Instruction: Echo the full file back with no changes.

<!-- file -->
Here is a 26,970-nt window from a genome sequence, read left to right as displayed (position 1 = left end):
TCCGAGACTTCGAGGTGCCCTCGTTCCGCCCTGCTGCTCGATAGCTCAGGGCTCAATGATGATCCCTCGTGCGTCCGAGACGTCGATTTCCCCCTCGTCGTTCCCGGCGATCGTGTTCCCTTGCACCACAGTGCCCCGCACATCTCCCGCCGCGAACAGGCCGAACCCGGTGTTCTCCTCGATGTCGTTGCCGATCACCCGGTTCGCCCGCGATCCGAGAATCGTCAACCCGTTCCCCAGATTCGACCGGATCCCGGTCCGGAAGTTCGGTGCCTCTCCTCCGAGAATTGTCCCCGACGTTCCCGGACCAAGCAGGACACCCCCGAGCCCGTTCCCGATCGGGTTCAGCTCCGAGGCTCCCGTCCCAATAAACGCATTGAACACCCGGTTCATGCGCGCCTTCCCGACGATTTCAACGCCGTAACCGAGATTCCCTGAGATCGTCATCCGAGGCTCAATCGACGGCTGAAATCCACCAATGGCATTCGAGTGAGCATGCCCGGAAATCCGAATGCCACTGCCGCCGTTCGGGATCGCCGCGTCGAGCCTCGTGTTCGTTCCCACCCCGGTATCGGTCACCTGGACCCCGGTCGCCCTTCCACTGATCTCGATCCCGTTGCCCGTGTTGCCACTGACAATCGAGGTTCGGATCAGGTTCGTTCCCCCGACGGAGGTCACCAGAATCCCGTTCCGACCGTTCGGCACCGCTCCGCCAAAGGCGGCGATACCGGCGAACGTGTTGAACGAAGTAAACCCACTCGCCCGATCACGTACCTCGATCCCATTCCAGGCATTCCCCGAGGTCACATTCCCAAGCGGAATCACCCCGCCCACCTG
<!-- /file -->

Here is a 26,970-nt window from a genome sequence, read left to right as displayed (position 1 = left end):
TCCGAGACTTCGAGGTGCCCTCGTTCCGCCCTGCTGCTCGATAGCTCAGGGCTCAATGATGATCCCTCGTGCGTCCGAGACGTCGATTTCCCCCTCGTCGTTCCCGGCGATCGTGTTCCCTTGCACCACAGTGCCCCGCACATCTCCCGCCGCGAACAGGCCGAACCCGGTGTTCTCCTCGATGTCGTTGCCGATCACCCGGTTCGCCCGCGATCCGAGAATCGTCAACCCGTTCCCCAGATTCGACCGGATCCCGGTCCGGAAGTTCGGTGCCTCTCCTCCGAGAATTGTCCCCGACGTTCCCGGACCAAGCAGGACACCCCCGAGCCCGTTCCCGATCGGGTTCAGCTCCGAGGCTCCCGTCCCAATAAACGCATTGAACACCCGGTTCATGCGCGCCTTCCCGACGATTTCAACGCCGTAACCGAGATTCCCTGAGATCGTCATCCGAGGCTCAATCGACGGCTGAAATCCACCAATGGCATTCGAGTGAGCATGCCCGGAAATCCGAATGCCACTGCCGCCGTTCGGGATCGCCGCGTCGAGCCTCGTGTTCGTTCCCACCCCGGTATCGGTCACCTGGACCCCGGTCGCCCTTCCACTGATCTCGATCCCGTTGCCCGTGTTGCCACTGACAATCGAGGTTCGGATCAGGTTCGTTCCCCCGACGGAGGTCACCAGAATCCCGTTCCGACCGTTCGGCACCGCTCCGCCAAAGGCGGCGATACCGGCGAACGTGTTGAACGAAGTAAACCCACTCGCCCGATCACGTACCTCGATCCCATTCCAGGCATTCCCCGAGGTCACATTCCCAAGCGGAATCACCCCGCCCACCTG